1. Zoom out from burning truck to charging rioters
2. Wide shot crowd running
3. Mid shot boys throwing stones
4. Mid shot rioters with stones and sticks
5. Pro-government rioters throwing stones
6. Mid shot opposition supporters throwing stones
7. Zoom out opposition supporters running towards opponents
8. Government supporters fleeing – burning truck in background
9. Mid shot soldiers hiding
10. Government supporter walking passed burning vehicle
11. SOUNDBITE: (English) Voxpop, opposition supporter:
“I want for Madagascar to achieve democracy and the truth, not always the lie. It’s very important in our nation now – the lie. We don’t want to lie anymore.”
12. Pan of nuns and priests pleading with rioters to stop fighting
13. Two shots of injured government supporters sitting on ground
14. Wide shot smoke coming from government-aligned radio station
15. Closer shot from above
16. Crowd of opposition supporters outside radio station
17. Various opposition supporters climbing out of burning radio station
18. Opposition supporters looking up at building
19. Remains of roof burning
20. Crowd standing around equipment taken out of radio station
21. People walking away

STORYLINE:

A radio station sympathetic to the government was set on fire on Wednesday and a government supporter killed in clashes over disputed election results in Madagascar.

The street fighting between opposition and government supporters came after nearly two months of peaceful protests over the presidential election.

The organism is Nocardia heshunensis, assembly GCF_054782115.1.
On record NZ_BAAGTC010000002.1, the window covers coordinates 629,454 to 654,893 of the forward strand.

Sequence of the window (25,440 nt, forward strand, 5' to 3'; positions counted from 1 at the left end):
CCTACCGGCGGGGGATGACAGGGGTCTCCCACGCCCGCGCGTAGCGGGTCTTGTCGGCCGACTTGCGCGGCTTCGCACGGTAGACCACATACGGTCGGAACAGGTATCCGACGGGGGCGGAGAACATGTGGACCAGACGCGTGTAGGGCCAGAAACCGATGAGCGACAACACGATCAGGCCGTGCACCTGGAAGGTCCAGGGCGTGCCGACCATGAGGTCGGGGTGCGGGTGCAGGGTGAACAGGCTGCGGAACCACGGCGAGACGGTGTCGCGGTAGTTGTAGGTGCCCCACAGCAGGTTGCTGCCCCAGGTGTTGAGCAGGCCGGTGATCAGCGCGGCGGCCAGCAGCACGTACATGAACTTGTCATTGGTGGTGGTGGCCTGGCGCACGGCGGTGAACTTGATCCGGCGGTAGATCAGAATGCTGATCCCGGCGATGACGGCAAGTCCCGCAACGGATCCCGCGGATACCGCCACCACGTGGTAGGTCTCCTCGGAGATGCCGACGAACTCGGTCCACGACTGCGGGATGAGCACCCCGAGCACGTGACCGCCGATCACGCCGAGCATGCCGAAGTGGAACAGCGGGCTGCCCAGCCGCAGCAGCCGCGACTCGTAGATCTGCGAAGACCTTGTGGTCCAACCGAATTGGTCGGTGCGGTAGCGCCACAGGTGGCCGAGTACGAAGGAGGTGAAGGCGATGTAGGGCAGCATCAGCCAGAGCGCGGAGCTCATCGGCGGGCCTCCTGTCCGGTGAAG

Opposition leader Marc Ravalomanana says he won a majority of the vote in the December 16 elections, but official results show him winning less than half the vote, forcing him into a runoff with President Didier Ratsiraka.

Ravalomanana refused to take part in a runoff.

After negotiations with the government broke down, Ravalomanana declared himself president last week.

In response, Ratsiraka imposed a state of emergency.

Wednesday’s violence began with a clash outside the High Court, which had certified the official results showing Ravalomanana had not won outright.

Activists from both sides hurled rocks at each other and a government truck was set on fire.

Tsiokavao radio, a private station aligned with the government, was also set alight.

Security forces, who have generally kept a low profile during the protests, did nothing to intervene.

By afternoon, the violence had subsided and soldiers had stepped up security around government buildings.

Ravalomanana, mayor of Antananarivo, is extremely popular in the capital, but his support in the remote rural areas, where most of the country’s 16 million (m) people live, is harder to quantify.

Governors of five of Madagascar’s six provinces, all members of the ruling party, have said they do not recognise him as president.

The military has declared its neutrality in the dispute.

You can license this story through AP Archive: http://www.aparchive.com/metadata/youtube/64372bc4a6edd73489c1856034496a52
Find out more about AP Archive: http://www.aparchive.com/HowWeWork

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WRAP: adds burning of government radio stationWRAP: adds burning of government radio stationWRAP: adds burning of government radio stationWRAP: adds burning of government radio station
Early results in Mozambique’s presidential election shows the ruling party, Frelimo is headed for a strong victory.

The Frelimo candidate Filipe Nyusi had 280,000 votes, while his main challenger Afonso Dh’lakama had 130,000 votes. The third runner David Simango obtained 37,000 votes so far. This comes as the opposition Renamo party has rejected the results and accused the ruling party of ballot stuffing. On Wednesday, both the electoral commission and foreign observers confirmed some incidents but said the overall process went fairly smoothly. The Frelimo party has run the country since independence in 1975.

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Ruling Frelimo party ahead in Mozambique presidential voteRuling Frelimo party ahead in Mozambique presidential voteRuling Frelimo party ahead in Mozambique presidential voteRuling Frelimo party ahead in Mozambique presidential vote